An investigational drug evidences positive results as a recent report about lenzilumab reveals that those treated with this drug along with other treatments, such as corticosteroids and/or remdesivir have a 54% better chance of survival without the use of a ventilator, superior results when compared to corticosteroids or remdesivir. With over 500 patients enrolled in a recent Phase 3 clinical trial, the biotech company Humanigen, Inc. reports they will seek to submit an application for emergency use authorization (EUA).
TrialSite provides a brief breakdown of this updated situation.
What is lenzilumab?
According to its maker Humanigen, lenzilumab is a humanized monoclonal antibody that targets colony stimulating factor 2 (CSF2)/granulocyte-macrophage colony stimulating factor (GM-CSF). First there was preclinical data and then early-stage clinical data suggesting that GM-CSF is a crucial initiator in the systemic inflammatory pathway driving the serious and life-threatening chimeric antigen receptor T cell (CAR-T) associated with what can become the deadly cytokine release syndrome (CRS). GM-CSF is produced by CAR-T cells upon recognition of target cells, as they trigger myeloid cells, compelling them to produce monocyte chemoattractant protein 1 (MCP-1) and CCR2, its receptor.
GM-CSF knockout CAR-T cells appeared to protect mice from CRS but IL-6 knockout mice receiving wild-type CAR-T cells lacked protection from CRS. Scientists found that mice infused with GM-CSF knockout CAR-T cells exhibit far less serum levels involving MCP-1, IL-6, MIG and MIP-1 than those mice receiving wild-type CAR-T cells, evidencing the role of GM-CSF signaling early in the inflammatory cascade.
Researchers have found thus far that using lenzilumab in a patient-derived xenograft model noticeably reduced CRS and neurotoxicity in collaboration with Kite (Gilead) and is currently in recruitment.
What is this drug selected by the NIH for its ACTIV-5 “Big Effect” trial?
Yes. The “Big Effect” trial (NCT04583969) was sponsored by the National Institute of Allergy and Infectious Diseases (NIAID). A platform study, it consisted of a series of randomized, double-blind, placebo-controlled trials using common assessments and endpoints in hospitalized patients diagnosed with COVID-19.
A proof-of-concept study the intent of the sponsors included the identification of promising treatments to enter a more definitive study. This initial platform study involved up to 40 trial site locations around America.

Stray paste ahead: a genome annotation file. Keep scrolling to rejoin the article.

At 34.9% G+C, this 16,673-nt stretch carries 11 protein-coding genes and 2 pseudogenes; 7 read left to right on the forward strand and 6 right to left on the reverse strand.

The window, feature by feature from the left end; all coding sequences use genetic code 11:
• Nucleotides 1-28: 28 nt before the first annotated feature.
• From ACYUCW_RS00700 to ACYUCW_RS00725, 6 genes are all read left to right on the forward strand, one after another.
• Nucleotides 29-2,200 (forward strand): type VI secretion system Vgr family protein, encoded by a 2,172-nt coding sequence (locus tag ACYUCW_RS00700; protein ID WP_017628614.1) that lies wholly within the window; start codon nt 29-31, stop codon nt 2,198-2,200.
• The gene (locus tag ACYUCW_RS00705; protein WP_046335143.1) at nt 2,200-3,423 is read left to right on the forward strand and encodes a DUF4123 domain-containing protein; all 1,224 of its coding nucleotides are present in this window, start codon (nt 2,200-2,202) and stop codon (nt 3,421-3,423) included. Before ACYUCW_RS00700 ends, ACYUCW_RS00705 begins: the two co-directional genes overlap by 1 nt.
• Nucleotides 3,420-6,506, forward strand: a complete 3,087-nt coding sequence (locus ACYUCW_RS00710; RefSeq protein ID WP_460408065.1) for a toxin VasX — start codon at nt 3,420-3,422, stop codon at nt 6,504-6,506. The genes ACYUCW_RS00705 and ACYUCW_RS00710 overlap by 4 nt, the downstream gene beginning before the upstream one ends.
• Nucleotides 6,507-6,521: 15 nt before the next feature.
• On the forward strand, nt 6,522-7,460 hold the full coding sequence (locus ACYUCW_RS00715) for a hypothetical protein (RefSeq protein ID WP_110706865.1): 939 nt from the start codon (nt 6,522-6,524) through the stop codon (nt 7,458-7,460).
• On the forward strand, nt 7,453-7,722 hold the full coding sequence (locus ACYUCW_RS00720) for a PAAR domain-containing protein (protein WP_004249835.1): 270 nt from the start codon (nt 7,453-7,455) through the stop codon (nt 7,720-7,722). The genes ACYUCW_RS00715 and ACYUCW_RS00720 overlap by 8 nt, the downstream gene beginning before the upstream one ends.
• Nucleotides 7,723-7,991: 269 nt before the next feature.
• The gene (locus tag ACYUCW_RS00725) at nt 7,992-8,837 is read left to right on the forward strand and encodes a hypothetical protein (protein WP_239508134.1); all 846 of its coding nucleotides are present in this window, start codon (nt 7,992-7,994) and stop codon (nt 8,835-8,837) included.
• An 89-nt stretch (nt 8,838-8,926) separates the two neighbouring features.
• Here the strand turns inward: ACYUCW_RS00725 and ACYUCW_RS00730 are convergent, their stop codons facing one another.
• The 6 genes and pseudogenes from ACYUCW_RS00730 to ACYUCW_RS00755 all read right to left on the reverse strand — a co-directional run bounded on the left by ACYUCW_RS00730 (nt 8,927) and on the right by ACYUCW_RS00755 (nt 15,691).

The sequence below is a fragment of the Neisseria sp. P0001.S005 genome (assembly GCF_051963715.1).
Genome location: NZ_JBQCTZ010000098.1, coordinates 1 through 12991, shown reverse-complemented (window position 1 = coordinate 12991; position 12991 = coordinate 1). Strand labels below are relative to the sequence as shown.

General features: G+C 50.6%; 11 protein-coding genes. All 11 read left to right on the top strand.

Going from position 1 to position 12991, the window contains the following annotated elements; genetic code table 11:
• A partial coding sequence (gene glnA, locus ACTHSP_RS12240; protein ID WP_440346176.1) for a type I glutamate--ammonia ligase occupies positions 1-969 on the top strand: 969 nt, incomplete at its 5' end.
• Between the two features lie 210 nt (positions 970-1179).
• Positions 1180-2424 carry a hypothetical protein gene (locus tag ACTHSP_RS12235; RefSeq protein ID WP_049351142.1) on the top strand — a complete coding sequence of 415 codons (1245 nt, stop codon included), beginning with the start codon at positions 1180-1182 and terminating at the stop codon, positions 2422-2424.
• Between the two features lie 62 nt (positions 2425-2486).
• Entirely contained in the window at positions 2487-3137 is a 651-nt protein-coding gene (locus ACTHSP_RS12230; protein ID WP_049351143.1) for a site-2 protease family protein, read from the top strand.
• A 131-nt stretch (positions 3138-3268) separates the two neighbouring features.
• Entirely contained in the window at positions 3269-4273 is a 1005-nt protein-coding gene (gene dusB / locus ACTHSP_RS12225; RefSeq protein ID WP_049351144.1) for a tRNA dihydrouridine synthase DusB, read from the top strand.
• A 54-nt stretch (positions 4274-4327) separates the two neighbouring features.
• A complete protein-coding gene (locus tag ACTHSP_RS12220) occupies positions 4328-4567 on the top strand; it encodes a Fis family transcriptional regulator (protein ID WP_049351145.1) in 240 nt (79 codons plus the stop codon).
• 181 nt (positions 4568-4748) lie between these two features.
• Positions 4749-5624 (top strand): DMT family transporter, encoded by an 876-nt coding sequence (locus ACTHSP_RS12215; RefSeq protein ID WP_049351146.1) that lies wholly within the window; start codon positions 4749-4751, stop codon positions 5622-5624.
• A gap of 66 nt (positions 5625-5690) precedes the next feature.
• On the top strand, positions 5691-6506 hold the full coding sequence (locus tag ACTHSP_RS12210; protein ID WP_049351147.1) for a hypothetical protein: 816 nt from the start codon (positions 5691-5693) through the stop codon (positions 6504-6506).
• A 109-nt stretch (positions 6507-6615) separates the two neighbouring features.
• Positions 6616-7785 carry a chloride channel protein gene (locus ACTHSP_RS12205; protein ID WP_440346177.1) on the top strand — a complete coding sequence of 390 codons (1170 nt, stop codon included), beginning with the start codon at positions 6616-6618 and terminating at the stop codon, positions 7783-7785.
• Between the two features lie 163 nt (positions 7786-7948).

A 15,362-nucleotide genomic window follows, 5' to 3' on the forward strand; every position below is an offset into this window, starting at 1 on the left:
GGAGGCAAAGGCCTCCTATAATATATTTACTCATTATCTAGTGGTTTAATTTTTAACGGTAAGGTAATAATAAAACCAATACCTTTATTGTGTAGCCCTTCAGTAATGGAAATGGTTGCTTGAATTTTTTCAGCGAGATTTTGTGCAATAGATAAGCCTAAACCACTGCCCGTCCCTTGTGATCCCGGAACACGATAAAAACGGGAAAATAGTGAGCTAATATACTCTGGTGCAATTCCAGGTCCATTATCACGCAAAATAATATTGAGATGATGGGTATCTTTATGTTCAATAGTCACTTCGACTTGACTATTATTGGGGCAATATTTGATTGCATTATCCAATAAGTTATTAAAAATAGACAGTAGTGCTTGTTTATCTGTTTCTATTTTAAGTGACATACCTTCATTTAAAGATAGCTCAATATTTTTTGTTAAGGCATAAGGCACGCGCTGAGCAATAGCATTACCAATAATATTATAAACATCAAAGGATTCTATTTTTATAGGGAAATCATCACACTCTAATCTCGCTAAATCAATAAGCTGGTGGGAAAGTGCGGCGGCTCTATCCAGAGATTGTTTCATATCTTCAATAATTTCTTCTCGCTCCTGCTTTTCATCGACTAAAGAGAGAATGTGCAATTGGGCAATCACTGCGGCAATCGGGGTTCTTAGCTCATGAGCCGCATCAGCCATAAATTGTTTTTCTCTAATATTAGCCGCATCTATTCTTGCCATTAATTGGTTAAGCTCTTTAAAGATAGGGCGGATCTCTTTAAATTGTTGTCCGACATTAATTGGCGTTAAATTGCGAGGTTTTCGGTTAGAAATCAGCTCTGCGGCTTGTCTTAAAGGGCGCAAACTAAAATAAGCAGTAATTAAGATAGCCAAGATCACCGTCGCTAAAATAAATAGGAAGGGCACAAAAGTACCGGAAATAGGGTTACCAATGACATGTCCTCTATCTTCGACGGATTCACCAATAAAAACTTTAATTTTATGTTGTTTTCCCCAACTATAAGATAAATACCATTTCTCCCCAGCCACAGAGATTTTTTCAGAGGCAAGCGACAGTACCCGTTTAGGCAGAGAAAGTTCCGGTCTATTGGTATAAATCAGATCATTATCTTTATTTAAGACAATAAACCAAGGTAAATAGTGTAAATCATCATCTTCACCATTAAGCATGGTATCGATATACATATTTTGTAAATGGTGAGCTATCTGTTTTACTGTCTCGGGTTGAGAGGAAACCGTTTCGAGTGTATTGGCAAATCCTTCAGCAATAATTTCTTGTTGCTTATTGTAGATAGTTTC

What were the results?
As far as for lenzilumab the Phase 3 study led to the results that the hospitalized patients that received the investigational product along with other authorized or accepted treatments, such as corticosteroids and/or remdesivir had a 54% greater relative likelihood of survival without the need for ventilation as compared to patients receiving the placebo.
Was the trial participation diverse?
According to Cameron Durrant, MD, MBA Chief Executive Officer of Humanigen “the trial incorporated a diverse population with various comorbidities, most commonly a body mass index above 30, which is representative of a real-world, high-risk population.”
What comes next?
Now the company will submit an application for Emergency Use Authorization (EUA) to the U.S. Food and Drug Administration (FDA) as soon as possible. Obviously, they will need to wrap up the study and publish the results.
What is Humanigen background?
Humanigen is a clinical stage biotech developing their immunology and immuno-oncology portfolio of monoclonal antibodies. They focus their efforts on the development of their lead candidate, lenzilumab, their proprietary Humaneered® anti-human granulocyte-macrophage colony-stimulating factor (GM-CSF) monoclonal antibody. They were founded back in 2000.
Did the company just go public?
Yes, the company just floated their stock in an IPO, selling 5 million shares of its common stock for $18.50 per share resulting in proceeds totaling $92.5 million. The current price is 19.21 (NASDAQ: HGEN).